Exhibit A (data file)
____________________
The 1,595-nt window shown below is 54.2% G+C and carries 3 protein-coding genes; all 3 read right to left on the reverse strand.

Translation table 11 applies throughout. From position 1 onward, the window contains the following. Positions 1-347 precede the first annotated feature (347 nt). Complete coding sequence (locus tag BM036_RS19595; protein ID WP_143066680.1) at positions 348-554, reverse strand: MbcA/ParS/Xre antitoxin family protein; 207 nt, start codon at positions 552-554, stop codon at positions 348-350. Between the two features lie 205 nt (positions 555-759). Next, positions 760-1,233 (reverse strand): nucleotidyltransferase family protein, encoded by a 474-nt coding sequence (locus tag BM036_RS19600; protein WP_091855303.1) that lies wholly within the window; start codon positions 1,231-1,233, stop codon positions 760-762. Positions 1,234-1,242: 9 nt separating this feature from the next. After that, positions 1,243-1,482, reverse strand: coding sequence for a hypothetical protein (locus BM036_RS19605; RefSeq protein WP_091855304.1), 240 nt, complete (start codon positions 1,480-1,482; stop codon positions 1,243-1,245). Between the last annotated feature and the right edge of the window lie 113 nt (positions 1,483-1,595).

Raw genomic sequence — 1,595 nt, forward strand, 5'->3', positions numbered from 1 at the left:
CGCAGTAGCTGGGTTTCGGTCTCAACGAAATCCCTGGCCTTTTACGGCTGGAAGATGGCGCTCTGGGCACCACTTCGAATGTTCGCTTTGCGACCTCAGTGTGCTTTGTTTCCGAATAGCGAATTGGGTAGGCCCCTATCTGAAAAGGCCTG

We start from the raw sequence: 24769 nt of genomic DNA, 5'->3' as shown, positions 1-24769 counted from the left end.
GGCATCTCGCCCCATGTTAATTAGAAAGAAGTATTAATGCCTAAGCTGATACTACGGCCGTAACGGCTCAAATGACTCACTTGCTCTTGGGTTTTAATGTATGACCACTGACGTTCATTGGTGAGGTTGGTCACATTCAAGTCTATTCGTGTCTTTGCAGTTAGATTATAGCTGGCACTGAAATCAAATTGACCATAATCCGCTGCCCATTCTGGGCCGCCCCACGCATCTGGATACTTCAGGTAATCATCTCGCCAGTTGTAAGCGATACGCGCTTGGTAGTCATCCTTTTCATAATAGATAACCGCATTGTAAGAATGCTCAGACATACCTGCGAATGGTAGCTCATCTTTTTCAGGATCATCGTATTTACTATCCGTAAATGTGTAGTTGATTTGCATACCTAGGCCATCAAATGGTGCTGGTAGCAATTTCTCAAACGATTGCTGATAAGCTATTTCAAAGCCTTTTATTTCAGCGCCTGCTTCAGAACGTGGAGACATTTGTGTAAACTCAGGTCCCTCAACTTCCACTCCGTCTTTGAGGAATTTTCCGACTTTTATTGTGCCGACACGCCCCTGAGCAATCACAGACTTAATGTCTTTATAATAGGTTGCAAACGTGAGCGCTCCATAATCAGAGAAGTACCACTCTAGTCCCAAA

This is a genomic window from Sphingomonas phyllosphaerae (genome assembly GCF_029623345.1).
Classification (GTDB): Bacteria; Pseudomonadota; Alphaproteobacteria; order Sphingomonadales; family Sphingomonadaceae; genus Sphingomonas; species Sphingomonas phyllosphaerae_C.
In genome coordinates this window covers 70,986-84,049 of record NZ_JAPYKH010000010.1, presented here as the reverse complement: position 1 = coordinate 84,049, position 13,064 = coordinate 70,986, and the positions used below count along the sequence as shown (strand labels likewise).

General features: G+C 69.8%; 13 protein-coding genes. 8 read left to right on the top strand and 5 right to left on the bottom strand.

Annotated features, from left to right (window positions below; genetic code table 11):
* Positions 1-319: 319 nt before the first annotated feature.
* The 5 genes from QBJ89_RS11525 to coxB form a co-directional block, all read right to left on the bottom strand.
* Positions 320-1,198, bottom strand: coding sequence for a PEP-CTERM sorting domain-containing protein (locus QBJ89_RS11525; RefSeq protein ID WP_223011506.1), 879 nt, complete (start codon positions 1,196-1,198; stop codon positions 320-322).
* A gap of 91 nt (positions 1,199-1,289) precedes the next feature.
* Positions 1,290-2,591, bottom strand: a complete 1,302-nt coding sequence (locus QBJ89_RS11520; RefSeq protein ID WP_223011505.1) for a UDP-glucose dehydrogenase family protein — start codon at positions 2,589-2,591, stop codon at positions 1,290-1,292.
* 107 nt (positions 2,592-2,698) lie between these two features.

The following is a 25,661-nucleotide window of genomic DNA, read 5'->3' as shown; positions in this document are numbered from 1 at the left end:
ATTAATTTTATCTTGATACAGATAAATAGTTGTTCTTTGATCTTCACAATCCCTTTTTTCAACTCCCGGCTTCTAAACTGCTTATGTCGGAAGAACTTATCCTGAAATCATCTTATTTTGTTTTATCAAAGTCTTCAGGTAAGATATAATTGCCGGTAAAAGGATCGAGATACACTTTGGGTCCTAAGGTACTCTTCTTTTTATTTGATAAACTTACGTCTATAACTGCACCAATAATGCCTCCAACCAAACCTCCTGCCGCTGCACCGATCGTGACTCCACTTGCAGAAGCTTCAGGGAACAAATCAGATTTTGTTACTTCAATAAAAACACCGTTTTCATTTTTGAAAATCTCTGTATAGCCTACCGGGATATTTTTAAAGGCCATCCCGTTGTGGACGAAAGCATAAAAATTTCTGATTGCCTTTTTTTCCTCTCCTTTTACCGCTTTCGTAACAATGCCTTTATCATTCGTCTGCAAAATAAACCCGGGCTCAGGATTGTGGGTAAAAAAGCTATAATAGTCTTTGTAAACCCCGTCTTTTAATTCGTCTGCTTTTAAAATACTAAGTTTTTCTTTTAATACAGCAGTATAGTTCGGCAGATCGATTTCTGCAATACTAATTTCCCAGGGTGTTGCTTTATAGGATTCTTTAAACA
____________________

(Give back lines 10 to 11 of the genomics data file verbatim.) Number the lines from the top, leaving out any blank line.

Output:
General features: G+C 69.8%; 13 protein-coding genes. 8 read left to right on the top strand and 5 right to left on the bottom strand.

Annotated features, from left to right (window positions below; genetic code table 11):